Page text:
The Lawyer Asia Pacific 150 is the only research report to provide a ranking of the top 100 independent local firms and top 50 global firms in the region. The report offers critical review of some of the fastest growing firms and their strategies, a country-by-country guide to leading legal advisers and legal services market trends, plus exclusive insight into the current business development opportunities in the Asia Pacific. Read more
This year, The Lawyer’s annual ranking of the largest UK law firms by turnover is available as an interactive, digital benchmarking tool. For the first time this will allow you to manipulate each data set against the metrics of your choice.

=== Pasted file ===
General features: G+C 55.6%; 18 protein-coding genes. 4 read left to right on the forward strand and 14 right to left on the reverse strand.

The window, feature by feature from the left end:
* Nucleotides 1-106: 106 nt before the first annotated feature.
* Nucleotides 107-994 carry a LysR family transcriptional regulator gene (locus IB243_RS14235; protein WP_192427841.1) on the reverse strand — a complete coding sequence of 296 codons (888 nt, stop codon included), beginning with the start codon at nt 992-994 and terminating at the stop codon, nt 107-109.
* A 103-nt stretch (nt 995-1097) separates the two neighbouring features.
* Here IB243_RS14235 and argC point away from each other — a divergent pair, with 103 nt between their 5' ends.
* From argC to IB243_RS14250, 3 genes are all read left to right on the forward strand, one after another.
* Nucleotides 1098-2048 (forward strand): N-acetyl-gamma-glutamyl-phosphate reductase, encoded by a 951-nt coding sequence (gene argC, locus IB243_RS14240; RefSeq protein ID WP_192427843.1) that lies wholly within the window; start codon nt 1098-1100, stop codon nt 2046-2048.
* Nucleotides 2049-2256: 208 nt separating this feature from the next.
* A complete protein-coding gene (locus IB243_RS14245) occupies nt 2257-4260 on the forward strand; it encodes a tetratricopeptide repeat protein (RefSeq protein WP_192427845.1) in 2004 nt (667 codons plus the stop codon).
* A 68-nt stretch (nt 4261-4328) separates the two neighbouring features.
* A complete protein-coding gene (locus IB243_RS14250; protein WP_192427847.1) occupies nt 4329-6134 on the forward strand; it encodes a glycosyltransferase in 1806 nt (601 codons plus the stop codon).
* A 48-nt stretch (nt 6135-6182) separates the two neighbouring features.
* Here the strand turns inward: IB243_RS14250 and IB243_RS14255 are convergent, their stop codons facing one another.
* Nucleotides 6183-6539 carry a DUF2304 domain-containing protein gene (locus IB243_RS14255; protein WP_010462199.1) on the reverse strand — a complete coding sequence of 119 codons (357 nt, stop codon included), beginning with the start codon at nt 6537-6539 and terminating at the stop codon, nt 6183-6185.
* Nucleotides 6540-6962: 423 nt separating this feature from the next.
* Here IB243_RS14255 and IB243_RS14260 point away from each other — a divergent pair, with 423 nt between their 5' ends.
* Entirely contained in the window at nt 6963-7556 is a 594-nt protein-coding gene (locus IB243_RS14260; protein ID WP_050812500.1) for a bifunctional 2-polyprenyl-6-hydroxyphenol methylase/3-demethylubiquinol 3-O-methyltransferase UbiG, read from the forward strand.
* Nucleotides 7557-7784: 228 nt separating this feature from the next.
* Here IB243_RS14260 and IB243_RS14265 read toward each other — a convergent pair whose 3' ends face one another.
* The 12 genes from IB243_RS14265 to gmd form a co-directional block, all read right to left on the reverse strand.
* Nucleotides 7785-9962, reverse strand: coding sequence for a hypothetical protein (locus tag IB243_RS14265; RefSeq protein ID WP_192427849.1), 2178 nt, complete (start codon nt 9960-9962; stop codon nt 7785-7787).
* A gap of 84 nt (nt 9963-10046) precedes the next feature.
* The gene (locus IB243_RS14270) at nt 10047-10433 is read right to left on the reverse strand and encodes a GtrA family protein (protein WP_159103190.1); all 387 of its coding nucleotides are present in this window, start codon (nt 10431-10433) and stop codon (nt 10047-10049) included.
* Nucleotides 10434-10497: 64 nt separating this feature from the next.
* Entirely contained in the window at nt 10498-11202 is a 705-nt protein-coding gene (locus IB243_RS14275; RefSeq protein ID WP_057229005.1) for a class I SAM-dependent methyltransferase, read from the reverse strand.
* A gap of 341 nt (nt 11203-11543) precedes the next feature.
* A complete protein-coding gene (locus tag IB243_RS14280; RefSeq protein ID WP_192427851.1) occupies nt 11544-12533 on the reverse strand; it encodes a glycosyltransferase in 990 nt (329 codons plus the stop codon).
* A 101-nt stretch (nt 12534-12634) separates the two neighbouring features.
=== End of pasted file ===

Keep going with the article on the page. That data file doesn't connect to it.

The Law Society Council is expected to finally approve new conflicts and confidentiality rules tomorrow (Wednesday 14 July), after nearly four years of consultation.
The new rules are expected to make it easier for City firms to deal with potential conflicts.
The paper before the council refers to the recent high-profile case involving Marks & Spencer and Freshfields, saying that: "With the new rules in place, Freshfields would not have been able to act for Philip Green without the consent of Marks and [sic] Spencer."
The new rules are expected to set down a narrower definition of conflicts than current guidelines, and separate out matters of conflict, matters of confidentiality and duty to disclose confidential information.
Exceptions to the rule are made for situations where clients have a common goal. Information barriers, also known as Chinese Walls, will be permitted in cases where the client has given express and fully informed consent.